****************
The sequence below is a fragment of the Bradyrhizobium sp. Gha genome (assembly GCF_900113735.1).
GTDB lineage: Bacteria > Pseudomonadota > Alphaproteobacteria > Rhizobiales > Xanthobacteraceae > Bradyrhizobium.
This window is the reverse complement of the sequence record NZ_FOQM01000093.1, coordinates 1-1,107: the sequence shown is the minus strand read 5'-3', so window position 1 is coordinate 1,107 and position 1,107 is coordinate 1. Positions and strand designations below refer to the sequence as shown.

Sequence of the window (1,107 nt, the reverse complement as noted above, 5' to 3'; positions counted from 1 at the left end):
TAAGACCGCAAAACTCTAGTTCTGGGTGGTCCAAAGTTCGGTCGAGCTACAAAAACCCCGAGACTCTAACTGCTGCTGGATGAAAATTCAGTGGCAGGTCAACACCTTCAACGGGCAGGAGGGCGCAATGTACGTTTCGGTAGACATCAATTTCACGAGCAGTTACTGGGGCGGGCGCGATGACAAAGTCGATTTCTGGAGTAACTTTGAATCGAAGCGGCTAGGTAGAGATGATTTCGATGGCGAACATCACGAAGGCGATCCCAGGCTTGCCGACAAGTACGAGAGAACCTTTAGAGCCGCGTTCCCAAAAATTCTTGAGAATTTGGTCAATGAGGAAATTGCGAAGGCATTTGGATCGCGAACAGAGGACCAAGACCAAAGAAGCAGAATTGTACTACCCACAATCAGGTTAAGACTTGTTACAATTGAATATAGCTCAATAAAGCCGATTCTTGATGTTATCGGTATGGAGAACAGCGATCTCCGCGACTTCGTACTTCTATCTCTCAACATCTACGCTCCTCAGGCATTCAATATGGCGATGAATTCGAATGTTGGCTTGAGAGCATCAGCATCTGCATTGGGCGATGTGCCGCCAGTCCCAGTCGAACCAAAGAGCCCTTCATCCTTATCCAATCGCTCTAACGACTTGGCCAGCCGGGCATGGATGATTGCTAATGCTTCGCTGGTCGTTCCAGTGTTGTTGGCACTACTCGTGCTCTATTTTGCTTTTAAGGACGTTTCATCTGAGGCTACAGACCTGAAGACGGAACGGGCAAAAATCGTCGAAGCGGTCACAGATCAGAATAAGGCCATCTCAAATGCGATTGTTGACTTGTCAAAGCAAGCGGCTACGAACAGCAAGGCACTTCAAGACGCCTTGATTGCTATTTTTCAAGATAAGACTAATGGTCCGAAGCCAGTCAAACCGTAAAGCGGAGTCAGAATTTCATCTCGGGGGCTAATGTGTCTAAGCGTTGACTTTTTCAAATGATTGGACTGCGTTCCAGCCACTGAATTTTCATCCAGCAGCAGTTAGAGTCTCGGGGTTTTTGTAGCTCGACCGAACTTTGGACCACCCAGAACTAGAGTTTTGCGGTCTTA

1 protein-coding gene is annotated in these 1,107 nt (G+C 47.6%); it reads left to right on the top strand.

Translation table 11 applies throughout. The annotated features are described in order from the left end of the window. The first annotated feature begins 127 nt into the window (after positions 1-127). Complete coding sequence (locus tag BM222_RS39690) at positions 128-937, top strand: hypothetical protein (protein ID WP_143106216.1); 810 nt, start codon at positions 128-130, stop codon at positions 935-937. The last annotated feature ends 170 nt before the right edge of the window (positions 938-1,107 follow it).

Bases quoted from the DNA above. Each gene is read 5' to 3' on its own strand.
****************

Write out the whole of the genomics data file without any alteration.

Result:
The sequence below is a fragment of the Bradyrhizobium sp. Gha genome (assembly GCF_900113735.1).
GTDB lineage: Bacteria > Pseudomonadota > Alphaproteobacteria > Rhizobiales > Xanthobacteraceae > Bradyrhizobium.
This window is the reverse complement of the sequence record NZ_FOQM01000093.1, coordinates 1-1,107: the sequence shown is the minus strand read 5'-3', so window position 1 is coordinate 1,107 and position 1,107 is coordinate 1. Positions and strand designations below refer to the sequence as shown.

Sequence of the window (1,107 nt, the reverse complement as noted above, 5' to 3'; positions counted from 1 at the left end):
TAAGACCGCAAAACTCTAGTTCTGGGTGGTCCAAAGTTCGGTCGAGCTACAAAAACCCCGAGACTCTAACTGCTGCTGGATGAAAATTCAGTGGCAGGTCAACACCTTCAACGGGCAGGAGGGCGCAATGTACGTTTCGGTAGACATCAATTTCACGAGCAGTTACTGGGGCGGGCGCGATGACAAAGTCGATTTCTGGAGTAACTTTGAATCGAAGCGGCTAGGTAGAGATGATTTCGATGGCGAACATCACGAAGGCGATCCCAGGCTTGCCGACAAGTACGAGAGAACCTTTAGAGCCGCGTTCCCAAAAATTCTTGAGAATTTGGTCAATGAGGAAATTGCGAAGGCATTTGGATCGCGAACAGAGGACCAAGACCAAAGAAGCAGAATTGTACTACCCACAATCAGGTTAAGACTTGTTACAATTGAATATAGCTCAATAAAGCCGATTCTTGATGTTATCGGTATGGAGAACAGCGATCTCCGCGACTTCGTACTTCTATCTCTCAACATCTACGCTCCTCAGGCATTCAATATGGCGATGAATTCGAATGTTGGCTTGAGAGCATCAGCATCTGCATTGGGCGATGTGCCGCCAGTCCCAGTCGAACCAAAGAGCCCTTCATCCTTATCCAATCGCTCTAACGACTTGGCCAGCCGGGCATGGATGATTGCTAATGCTTCGCTGGTCGTTCCAGTGTTGTTGGCACTACTCGTGCTCTATTTTGCTTTTAAGGACGTTTCATCTGAGGCTACAGACCTGAAGACGGAACGGGCAAAAATCGTCGAAGCGGTCACAGATCAGAATAAGGCCATCTCAAATGCGATTGTTGACTTGTCAAAGCAAGCGGCTACGAACAGCAAGGCACTTCAAGACGCCTTGATTGCTATTTTTCAAGATAAGACTAATGGTCCGAAGCCAGTCAAACCGTAAAGCGGAGTCAGAATTTCATCTCGGGGGCTAATGTGTCTAAGCGTTGACTTTTTCAAATGATTGGACTGCGTTCCAGCCACTGAATTTTCATCCAGCAGCAGTTAGAGTCTCGGGGTTTTTGTAGCTCGACCGAACTTTGGACCACCCAGAACTAGAGTTTTGCGGTCTTA

1 protein-coding gene is annotated in these 1,107 nt (G+C 47.6%); it reads left to right on the top strand.

Translation table 11 applies throughout. The annotated features are described in order from the left end of the window. The first annotated feature begins 127 nt into the window (after positions 1-127). Complete coding sequence (locus tag BM222_RS39690) at positions 128-937, top strand: hypothetical protein (protein ID WP_143106216.1); 810 nt, start codon at positions 128-130, stop codon at positions 935-937. The last annotated feature ends 170 nt before the right edge of the window (positions 938-1,107 follow it).

Bases quoted from the DNA above. Each gene is read 5' to 3' on its own strand.